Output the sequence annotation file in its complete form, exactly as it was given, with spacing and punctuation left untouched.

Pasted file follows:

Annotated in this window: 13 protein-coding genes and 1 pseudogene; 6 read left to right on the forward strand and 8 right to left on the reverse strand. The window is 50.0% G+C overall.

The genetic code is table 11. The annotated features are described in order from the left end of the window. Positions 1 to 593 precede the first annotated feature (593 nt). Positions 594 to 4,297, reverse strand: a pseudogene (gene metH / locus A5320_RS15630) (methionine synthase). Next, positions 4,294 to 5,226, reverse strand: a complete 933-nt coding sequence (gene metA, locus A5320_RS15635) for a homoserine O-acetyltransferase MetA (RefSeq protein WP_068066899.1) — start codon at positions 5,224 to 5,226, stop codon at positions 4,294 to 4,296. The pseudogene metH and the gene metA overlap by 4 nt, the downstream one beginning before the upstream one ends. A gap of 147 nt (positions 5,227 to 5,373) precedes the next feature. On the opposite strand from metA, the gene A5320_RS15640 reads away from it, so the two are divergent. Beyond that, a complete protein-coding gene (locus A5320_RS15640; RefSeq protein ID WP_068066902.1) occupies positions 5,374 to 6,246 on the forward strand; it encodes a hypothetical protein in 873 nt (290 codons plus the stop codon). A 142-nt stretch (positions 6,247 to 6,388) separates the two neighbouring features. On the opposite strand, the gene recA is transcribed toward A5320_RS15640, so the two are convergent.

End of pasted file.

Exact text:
Annotated in this window: 13 protein-coding genes and 1 pseudogene; 6 read left to right on the forward strand and 8 right to left on the reverse strand. The window is 50.0% G+C overall.

The genetic code is table 11. The annotated features are described in order from the left end of the window. Positions 1 to 593 precede the first annotated feature (593 nt). Positions 594 to 4,297, reverse strand: a pseudogene (gene metH / locus A5320_RS15630) (methionine synthase). Next, positions 4,294 to 5,226, reverse strand: a complete 933-nt coding sequence (gene metA, locus A5320_RS15635) for a homoserine O-acetyltransferase MetA (RefSeq protein WP_068066899.1) — start codon at positions 5,224 to 5,226, stop codon at positions 4,294 to 4,296. The pseudogene metH and the gene metA overlap by 4 nt, the downstream one beginning before the upstream one ends. A gap of 147 nt (positions 5,227 to 5,373) precedes the next feature. On the opposite strand from metA, the gene A5320_RS15640 reads away from it, so the two are divergent. Beyond that, a complete protein-coding gene (locus A5320_RS15640; RefSeq protein ID WP_068066902.1) occupies positions 5,374 to 6,246 on the forward strand; it encodes a hypothetical protein in 873 nt (290 codons plus the stop codon). A 142-nt stretch (positions 6,247 to 6,388) separates the two neighbouring features. On the opposite strand, the gene recA is transcribed toward A5320_RS15640, so the two are convergent.